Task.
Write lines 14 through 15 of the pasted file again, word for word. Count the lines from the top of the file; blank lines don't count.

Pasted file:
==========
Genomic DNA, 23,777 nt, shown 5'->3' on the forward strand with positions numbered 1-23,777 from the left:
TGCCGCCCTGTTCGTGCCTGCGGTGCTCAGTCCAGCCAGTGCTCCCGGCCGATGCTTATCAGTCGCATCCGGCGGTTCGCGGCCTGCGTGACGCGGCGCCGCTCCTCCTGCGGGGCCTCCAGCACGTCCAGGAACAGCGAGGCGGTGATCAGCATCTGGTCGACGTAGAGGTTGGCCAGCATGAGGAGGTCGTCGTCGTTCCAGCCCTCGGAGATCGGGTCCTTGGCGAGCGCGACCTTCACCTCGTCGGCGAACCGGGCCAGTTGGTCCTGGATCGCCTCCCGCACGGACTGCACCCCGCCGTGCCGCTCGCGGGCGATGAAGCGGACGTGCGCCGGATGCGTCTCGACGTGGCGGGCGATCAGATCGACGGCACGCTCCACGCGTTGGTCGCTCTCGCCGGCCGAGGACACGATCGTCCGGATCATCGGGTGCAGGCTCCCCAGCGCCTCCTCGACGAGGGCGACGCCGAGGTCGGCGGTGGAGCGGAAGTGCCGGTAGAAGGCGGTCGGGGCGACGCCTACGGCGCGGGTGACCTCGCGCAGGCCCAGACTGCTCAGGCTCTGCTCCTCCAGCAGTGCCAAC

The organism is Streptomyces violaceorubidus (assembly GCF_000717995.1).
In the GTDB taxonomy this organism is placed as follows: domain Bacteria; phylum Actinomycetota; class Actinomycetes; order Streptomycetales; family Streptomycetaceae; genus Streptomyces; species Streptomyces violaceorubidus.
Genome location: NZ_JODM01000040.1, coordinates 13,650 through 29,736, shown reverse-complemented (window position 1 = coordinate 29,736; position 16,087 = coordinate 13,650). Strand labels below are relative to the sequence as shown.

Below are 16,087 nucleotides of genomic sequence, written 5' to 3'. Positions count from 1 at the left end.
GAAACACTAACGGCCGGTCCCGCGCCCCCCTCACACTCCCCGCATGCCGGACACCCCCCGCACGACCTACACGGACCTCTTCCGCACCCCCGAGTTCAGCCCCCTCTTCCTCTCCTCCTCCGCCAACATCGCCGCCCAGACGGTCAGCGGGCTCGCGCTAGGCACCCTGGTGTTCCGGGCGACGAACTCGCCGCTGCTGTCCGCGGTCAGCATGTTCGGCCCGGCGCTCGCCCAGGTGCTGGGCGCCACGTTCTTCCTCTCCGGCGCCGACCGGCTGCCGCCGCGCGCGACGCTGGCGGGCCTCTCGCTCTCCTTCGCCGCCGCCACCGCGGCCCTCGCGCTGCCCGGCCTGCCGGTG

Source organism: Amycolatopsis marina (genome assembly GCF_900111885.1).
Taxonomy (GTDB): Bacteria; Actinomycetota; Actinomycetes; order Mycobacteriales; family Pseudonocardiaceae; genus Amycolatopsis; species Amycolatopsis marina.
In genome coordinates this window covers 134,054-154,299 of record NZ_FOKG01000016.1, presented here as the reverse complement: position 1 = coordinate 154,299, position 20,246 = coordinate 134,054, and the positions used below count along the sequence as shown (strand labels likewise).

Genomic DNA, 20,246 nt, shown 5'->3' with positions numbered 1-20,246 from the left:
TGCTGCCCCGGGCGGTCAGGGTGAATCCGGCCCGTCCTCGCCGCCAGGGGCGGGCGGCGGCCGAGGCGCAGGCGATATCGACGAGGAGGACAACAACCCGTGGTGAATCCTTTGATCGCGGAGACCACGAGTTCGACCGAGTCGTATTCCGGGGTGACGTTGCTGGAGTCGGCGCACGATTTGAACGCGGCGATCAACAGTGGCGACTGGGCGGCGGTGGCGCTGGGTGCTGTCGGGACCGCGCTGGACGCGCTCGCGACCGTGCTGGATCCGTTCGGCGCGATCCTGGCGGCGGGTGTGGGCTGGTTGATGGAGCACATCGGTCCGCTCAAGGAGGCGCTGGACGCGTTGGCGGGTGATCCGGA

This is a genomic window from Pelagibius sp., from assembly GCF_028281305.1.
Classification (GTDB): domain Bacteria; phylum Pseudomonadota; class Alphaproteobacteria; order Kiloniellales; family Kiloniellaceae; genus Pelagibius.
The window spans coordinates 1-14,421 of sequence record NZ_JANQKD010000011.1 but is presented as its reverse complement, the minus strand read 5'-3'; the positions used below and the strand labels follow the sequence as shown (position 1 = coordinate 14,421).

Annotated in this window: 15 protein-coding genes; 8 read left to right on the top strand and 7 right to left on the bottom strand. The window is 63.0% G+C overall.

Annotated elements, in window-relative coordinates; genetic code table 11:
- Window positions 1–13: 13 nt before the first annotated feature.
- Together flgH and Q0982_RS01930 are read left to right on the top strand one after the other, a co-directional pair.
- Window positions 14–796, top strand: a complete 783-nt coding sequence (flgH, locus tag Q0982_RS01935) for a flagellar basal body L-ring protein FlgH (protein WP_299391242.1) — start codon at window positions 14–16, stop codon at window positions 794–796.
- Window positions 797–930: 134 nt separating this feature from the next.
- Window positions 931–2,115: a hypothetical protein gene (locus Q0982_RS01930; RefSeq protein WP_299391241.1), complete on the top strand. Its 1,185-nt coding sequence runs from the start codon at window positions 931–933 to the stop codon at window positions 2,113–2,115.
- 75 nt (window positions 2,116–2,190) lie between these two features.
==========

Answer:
Classification (GTDB): domain Bacteria; phylum Pseudomonadota; class Alphaproteobacteria; order Kiloniellales; family Kiloniellaceae; genus Pelagibius.
The window spans coordinates 1-14,421 of sequence record NZ_JANQKD010000011.1 but is presented as its reverse complement, the minus strand read 5'-3'; the positions used below and the strand labels follow the sequence as shown (position 1 = coordinate 14,421).